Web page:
Article

Depression, antidepressants, and peripheral blood components.

Department of Psychiatry, 1st Faculty of Medicine, Charles University, Prague, Czech Republic.
Neuro endocrinology letters (Impact Factor: 0.94). 03/2008; 29(1):17-28.
Source: PubMed

ABSTRACT The biological attributes of affective disorders and factors which are able to predict a response to treatment with antidepressants have not been identified sufficiently. A number of biochemical variables in peripheral blood constituents have been tested for this purpose, as a consequence of the lack of availability of human brain tissue. At first, the biological attributes of mental disorders were sought at the level of concentrations of neurotransmitters and their metabolites or precursors. Later on, attention shifted to receptor systems. Since the 1990s, intracellular processes influenced by an illness or its treatment with psychopharmaceuticals have been at the forefront of interest. Interest in biological predictors of treatment with antidepressants has reappeared in recent years, thanks to new laboratory techniques which make it possible to monitor cellular processes associated with the transmission of nerve signals in the brain. These processes can also be studied in plasma and blood elements, especially lymphocytes and platelets. The selection of the qualities to which attention is paid can be derived from today's most widely discussed biochemical hypotheses of affective disorders, especially the monoamine hypothesis and the molecular and cellular theory of depression. Mitochondrial enzymes can also play an important role in the pathophysiology of depression and the effects of antidepressants. In this paper, we sum up the cellular, neurochemical, neuroendocrine, genetic, and neuroimmunological qualities which can be measured in peripheral blood and which appear to be indicators of affective disorders, or parameters which make it possible to predict therapeutic responses to antidepressant administration.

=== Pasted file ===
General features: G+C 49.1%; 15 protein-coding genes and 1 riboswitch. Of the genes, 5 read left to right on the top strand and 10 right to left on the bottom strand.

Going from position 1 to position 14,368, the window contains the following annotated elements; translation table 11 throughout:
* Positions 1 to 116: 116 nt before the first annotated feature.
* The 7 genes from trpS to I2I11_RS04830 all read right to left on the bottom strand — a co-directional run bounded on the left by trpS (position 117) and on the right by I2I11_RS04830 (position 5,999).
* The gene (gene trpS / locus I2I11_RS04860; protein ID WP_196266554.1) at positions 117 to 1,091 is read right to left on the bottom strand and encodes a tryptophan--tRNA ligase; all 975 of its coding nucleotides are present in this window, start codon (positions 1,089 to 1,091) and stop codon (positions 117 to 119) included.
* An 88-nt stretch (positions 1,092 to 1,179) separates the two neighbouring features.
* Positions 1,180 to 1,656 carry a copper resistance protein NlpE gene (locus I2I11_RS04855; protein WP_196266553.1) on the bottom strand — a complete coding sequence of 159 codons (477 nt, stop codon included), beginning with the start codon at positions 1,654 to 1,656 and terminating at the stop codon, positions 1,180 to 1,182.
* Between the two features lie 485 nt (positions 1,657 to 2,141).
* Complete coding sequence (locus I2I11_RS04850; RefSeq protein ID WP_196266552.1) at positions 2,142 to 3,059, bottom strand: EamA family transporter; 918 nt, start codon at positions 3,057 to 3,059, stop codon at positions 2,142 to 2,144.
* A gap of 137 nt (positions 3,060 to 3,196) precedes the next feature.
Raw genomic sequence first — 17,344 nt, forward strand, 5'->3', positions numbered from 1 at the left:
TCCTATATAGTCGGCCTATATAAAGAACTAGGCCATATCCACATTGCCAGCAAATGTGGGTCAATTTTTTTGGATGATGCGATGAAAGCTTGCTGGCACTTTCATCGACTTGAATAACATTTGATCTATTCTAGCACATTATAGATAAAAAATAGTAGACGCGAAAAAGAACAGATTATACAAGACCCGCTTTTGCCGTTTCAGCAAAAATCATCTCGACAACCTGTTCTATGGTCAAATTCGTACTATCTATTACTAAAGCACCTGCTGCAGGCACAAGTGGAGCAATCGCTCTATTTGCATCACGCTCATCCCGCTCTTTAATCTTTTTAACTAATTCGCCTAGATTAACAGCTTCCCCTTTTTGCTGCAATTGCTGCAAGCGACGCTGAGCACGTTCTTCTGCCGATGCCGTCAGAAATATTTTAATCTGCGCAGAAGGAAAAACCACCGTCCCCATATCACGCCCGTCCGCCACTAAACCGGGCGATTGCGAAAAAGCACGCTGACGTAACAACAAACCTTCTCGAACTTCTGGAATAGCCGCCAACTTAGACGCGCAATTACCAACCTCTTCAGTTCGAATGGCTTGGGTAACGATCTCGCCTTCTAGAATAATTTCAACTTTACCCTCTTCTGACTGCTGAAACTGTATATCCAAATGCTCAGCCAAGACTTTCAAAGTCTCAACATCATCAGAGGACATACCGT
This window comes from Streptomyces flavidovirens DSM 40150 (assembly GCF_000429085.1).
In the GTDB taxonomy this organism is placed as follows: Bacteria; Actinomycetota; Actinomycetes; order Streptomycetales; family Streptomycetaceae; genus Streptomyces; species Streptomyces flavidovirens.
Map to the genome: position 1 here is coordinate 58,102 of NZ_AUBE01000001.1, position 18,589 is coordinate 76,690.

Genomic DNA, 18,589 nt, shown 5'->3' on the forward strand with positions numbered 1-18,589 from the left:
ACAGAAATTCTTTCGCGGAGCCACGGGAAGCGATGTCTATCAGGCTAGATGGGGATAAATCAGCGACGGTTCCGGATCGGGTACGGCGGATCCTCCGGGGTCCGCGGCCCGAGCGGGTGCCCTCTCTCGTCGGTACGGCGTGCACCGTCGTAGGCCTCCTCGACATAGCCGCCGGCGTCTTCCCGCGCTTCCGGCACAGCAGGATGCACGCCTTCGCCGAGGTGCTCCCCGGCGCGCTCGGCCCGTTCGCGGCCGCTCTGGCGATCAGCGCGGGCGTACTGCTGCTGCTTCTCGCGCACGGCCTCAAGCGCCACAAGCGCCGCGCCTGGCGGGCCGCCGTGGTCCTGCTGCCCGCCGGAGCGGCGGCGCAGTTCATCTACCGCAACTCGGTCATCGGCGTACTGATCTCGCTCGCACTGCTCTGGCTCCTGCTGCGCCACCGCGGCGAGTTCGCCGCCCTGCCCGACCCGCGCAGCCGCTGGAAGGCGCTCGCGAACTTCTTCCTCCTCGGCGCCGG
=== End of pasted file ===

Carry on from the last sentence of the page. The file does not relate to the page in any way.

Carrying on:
0 Bookmarks
 · 
125 Views
  • Source
    [Show abstract] [Hide abstract]
    ABSTRACT: Depression is one of the major global health challenges and a leading contributor of health related disability and costs. Depression is a heterogeneous disorder and current methods for assessing its severity in clinical practice rely on symptom count, however this approach is unreliable and inconsistent. The clinical evaluation of depressive symptoms is particularly challenging in primary care, where the majority of patients with depression are managed, due to the presence of co-morbidities. Current methods for risk assessment of depression do not accurately predict treatment response or clinical outcomes. Several biological pathways have been implicated in the pathophysiology of depression; however, accurate and predictive biomarkers remain elusive. We conducted a systematic review of the published evidence supporting the use of peripheral biomarkers to predict outcomes in depression, using Medline and Embase. Peripheral biomarkers in depression were found to be statistically significant predictors of mental health outcomes such as treatment response, poor outcome and symptom remission; and physical health outcomes such as increased incidence of cardiovascular events and deaths, and all-cause mortality. However, the available evidence has multiple methodological limitations which must be overcome to make any real clinical progress. Despite extensive research on the relationship of depression with peripheral biomarkers, its translational application in practice remains uncertain. In future, peripheral biomarkers identified with novel techniques and combining multiple biomarkers may have a potential role in depression risk assessment but further research is needed in this area.
    Frontiers in Human Neuroscience 02/2015; 9:18. DOI:10.3389/fnhum.2015.00018 · 2.90 Impact Factor
  • Source